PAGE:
Cook NL, Pjanic M, Emmerich AG, Rao AS, Hetty S, Knowles JW, Quertermous T, Castillejo-López C, Ingelsson E
BMC Endocr Disord 19 (1) 115 [2019-10-29; online 2019-10-29]
The prevalence of obesity and its comorbidities, including type 2 diabetes mellitus (T2DM), is dramatically increasing throughout the world; however, the underlying aetiology is incompletely understood. Genome-wide association studies (GWAS) have identified hundreds of genec susceptibility loci for obesity and T2DM, although the causal genes and mechanisms are largely unknown. SPRY2 is a candidate gene identified in GWAS of body fat percentage and T2DM, and has recently been linked to insulin production in pancreatic β-cells. In the present study, we aimed to further understand SPRY2 via functional characterisation in HepG2 cells, an in vitro model of human hepatocytes widely used to investigate T2DM and insulin resistance. CRISPR-Cas9 genome editing was used to target SPRY2 in HepG2 cells, and the functional consequences of SPRY2 knockout (KO) and overexpression subsequently assessed using glucose uptake and lipid droplet assays, measurement of protein kinase phosphorylation and RNA sequencing. The major functional consequence of SPRY2 KO was a significant increase in glucose uptake, along with elevated lipid droplet accumulation. These changes were attenuated, but not reversed, in cells overexpressing SPRY2. Phosphorylation of protein kinases across key signalling pathways (including Akt and mitogen activated protein kinases) was not altered after SPRY2 KO. Transcriptome profiling in SPRY2 KO and mock (control) cells revealed a number of differentially expressed genes related to cholesterol biosynthesis, cell cycle regulation and cellular signalling pathways. Phospholipase A2 group IIA (PLA2G2A) mRNA level was subsequently validated as significantly upregulated following SPRY2 KO, highlighting this as a potential mediator downstream of SPRY2. These findings suggest a role for SPRY2 in glucose and lipid metabolism in hepatocytes and contribute to clarifying the function of this gene in the context of metabolic diseases.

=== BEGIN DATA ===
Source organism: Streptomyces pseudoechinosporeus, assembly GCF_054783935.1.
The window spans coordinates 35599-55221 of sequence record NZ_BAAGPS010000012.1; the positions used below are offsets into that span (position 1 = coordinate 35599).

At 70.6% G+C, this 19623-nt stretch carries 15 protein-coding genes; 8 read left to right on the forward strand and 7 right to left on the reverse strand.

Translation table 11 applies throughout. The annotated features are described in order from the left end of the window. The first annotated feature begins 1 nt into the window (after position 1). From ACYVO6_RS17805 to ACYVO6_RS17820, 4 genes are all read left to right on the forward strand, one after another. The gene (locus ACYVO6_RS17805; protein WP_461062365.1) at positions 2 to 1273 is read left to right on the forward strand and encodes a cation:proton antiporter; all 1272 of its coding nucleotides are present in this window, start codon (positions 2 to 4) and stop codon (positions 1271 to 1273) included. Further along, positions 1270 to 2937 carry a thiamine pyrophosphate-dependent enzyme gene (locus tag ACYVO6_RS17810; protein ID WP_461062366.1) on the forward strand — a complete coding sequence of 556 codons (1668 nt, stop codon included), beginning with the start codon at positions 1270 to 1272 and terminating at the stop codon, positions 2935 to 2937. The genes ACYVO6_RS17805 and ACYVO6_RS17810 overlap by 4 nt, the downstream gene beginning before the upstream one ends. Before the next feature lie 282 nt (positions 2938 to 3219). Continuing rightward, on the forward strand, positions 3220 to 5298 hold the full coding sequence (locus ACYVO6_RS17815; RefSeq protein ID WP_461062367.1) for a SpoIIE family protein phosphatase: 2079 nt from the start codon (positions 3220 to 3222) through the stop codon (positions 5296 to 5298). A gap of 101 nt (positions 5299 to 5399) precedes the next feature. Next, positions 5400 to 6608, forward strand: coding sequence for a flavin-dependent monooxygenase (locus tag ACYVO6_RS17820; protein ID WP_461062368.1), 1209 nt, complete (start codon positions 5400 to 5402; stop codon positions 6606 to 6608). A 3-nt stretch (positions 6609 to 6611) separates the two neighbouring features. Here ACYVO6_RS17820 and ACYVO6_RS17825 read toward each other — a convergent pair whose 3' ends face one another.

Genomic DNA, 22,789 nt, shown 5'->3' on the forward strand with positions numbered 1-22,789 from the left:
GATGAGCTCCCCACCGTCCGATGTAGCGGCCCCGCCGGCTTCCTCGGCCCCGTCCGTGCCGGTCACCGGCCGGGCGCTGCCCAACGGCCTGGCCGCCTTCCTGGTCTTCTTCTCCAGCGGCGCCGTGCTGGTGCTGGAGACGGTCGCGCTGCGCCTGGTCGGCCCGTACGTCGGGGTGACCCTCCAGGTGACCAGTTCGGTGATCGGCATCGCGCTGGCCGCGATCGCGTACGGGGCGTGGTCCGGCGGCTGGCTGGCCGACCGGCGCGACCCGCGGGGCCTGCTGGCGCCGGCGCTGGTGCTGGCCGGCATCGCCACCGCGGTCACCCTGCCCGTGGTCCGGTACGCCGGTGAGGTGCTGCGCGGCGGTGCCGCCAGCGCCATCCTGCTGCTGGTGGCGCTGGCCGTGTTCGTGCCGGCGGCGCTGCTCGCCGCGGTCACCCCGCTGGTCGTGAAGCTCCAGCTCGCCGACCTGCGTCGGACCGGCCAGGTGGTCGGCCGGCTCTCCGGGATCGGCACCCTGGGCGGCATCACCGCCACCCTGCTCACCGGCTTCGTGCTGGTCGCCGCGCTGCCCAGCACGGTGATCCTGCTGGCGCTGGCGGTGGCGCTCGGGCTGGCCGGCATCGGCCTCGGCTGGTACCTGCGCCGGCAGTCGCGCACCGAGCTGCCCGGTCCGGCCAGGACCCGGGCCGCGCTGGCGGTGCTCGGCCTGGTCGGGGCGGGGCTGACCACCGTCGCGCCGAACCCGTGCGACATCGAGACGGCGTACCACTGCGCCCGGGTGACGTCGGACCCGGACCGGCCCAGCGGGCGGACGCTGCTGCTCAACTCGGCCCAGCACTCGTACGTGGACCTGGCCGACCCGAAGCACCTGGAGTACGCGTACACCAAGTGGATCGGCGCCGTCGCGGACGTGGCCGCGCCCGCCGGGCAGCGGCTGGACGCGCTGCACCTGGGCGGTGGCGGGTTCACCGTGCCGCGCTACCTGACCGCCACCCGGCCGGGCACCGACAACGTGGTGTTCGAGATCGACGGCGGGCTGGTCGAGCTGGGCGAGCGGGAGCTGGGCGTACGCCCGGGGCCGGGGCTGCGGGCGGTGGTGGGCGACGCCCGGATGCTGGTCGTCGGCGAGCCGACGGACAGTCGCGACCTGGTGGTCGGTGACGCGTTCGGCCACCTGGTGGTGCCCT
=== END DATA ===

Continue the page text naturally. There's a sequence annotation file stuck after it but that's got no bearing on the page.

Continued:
NGI Uppsala (Uppsala Genome Center) [Service]
National Genomics Infrastructure [Service]